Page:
I don’t remember the first time I went to a menhaden hearing, but I sure do remember the first time I saw menhaden in person. It was the 1970s and I was fishing from the Castle Island Pier in South Boston. Boston Harbor was still one of the dirtiest bodies of water in the country, but the scene in front of me was something out of National Geographic magazine. I remember the school as being massive, and the crashing and slashing of extra large bluefish devastating these important baitfish has stayed with me my whole life. I also vividly remember how years after the decade plus clean up of Boston Harbor, the menhaden seemed to be going away. The cleaner our water the less bluefish and striped bass were available. That’s not how it was supposed to work.
It got so bad in the early 2000s that my partner and I would win dozens of fishing tournaments simply because we were willing to spend more than 6 hours tending two separate hundred foot floating gill nets just to get between one and two dozen of these precious live baits. Needless to say, my becoming an advocate for sustainable menhaden stocks was natural.
To understand how bizarre fisheries hearings can be, I once was in an Atlantic States Marine Fisheries Commission (ASMFC) public hearing where multiple $400 per hour Washington, DC-based lawyers testified that the reason Boston Harbor had no bunker was because the water was too clean. Thankfully the resolve of recreational anglers kept the fight going for many years. In 2012 a true coalition of recreational, small boat commercial and environmental organizations came together and forced conservation into menhaden management. Today, menhaden stocks are increasing annually and are reclaiming their historic range not only in Massachusetts, but also in 2016 the comeback began to reach into Maine state waters.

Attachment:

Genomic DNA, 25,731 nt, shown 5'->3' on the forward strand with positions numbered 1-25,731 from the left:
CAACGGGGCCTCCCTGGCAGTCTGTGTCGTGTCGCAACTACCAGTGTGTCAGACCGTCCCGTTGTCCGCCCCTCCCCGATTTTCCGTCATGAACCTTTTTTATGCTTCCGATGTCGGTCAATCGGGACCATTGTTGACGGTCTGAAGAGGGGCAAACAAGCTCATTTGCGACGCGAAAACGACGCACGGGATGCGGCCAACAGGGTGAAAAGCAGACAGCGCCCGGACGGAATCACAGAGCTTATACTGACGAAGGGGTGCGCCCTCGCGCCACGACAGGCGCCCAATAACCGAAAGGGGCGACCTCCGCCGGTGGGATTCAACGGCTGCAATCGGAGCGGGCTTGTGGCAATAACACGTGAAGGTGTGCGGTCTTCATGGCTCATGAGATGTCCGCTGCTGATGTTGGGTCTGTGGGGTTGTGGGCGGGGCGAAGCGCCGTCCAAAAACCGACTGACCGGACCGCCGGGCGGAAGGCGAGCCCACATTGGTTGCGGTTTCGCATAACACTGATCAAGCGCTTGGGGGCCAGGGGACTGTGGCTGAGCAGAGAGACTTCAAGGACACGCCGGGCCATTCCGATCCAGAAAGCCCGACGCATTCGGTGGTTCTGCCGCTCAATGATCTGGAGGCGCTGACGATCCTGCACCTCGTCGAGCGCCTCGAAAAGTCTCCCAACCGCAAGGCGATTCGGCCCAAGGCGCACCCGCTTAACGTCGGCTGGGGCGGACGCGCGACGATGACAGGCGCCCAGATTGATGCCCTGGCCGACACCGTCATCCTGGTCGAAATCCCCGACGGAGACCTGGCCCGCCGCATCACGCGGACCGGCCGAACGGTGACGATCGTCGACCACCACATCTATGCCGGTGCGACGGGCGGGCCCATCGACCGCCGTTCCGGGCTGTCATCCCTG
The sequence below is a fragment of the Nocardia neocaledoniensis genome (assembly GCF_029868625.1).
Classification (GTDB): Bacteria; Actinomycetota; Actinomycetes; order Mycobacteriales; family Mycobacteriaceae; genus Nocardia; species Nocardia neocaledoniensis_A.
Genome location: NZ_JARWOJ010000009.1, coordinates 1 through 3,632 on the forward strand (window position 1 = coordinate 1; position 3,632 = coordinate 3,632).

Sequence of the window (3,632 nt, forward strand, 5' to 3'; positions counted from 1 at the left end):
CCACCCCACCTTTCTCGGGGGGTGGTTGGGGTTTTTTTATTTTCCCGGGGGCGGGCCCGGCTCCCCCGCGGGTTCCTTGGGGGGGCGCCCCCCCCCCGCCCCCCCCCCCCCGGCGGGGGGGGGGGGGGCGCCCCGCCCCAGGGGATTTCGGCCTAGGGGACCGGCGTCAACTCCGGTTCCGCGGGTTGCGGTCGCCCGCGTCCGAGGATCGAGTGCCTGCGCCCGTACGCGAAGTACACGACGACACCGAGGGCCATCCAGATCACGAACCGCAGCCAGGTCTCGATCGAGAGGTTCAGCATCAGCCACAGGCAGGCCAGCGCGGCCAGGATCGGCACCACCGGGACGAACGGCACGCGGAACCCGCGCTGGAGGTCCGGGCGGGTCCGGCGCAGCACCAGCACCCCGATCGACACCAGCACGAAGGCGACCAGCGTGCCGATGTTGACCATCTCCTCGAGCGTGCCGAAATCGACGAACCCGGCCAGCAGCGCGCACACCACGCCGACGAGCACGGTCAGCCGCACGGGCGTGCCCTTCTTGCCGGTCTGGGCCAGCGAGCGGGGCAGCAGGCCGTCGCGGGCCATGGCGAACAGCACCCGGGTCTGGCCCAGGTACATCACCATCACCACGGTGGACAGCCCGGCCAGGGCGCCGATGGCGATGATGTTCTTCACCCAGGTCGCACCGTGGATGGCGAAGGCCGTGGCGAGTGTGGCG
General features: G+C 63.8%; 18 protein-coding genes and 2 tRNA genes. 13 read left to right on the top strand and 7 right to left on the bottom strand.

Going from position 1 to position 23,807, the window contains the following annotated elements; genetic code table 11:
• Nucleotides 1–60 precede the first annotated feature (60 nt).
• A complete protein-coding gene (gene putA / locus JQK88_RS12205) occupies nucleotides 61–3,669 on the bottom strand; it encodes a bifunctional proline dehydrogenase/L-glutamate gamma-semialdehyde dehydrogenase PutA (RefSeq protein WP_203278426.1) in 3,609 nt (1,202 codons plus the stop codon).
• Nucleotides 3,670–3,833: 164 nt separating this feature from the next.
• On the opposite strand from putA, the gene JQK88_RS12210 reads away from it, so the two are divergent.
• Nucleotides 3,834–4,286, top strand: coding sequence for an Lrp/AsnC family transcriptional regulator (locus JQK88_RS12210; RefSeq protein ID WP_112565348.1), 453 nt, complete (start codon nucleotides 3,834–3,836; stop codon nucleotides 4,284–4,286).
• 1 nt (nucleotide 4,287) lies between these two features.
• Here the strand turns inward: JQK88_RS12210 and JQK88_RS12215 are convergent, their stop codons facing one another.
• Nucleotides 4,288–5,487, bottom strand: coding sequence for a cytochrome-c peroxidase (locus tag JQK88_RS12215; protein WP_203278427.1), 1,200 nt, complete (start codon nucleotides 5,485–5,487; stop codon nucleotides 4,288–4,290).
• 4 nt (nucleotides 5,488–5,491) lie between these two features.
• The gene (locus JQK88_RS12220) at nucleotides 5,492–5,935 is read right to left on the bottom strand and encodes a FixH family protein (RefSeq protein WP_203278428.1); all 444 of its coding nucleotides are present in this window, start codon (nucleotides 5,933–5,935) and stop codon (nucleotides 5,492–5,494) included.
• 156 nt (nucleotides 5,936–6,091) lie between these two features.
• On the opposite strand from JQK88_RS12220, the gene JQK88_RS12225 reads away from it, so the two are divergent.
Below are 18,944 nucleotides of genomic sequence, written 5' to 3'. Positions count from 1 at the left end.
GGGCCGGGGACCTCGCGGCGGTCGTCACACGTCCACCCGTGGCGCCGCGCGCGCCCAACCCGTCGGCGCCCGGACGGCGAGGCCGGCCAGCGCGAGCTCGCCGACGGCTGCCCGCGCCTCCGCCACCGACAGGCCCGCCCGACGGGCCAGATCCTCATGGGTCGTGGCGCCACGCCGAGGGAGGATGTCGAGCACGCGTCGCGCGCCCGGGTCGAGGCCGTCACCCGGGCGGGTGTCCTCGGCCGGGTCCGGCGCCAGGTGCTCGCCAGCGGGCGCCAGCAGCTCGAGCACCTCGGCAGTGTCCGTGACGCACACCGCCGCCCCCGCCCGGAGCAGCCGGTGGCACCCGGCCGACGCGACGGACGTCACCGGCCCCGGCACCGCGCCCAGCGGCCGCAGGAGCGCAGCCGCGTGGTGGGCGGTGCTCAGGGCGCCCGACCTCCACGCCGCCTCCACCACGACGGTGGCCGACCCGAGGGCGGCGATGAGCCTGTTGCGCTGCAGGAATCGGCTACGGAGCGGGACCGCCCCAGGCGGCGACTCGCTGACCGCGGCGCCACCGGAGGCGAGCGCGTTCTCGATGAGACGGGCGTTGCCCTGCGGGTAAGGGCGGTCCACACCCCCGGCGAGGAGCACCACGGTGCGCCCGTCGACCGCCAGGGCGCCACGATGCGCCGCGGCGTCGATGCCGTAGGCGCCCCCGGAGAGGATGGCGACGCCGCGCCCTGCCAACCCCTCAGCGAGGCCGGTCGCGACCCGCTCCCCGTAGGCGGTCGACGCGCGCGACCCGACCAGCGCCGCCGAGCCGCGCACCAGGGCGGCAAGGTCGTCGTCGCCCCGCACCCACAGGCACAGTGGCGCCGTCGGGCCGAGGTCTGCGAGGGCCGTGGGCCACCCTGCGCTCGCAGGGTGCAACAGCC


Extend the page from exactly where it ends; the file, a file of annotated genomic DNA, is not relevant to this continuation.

The Menhaden Management Board of the ASMFC has now initiated the next chapter in menhaden management. Amendment 3 to the menhaden management plan will establish ecological management, and review state-by-state quota allocations. At their annual meeting in October 2016, ASMFC’s Menhaden Management Board unanimously approved the Public Information Document (PID) for Draft Amendment 3 for public comment. The public can comment at upcoming hearings or in writing before January 4, 2017. The PID, which precedes a draft of the actual amendment, provides the first opportunity for stakeholders to inform the Board about their own visions for the future of menhaden management.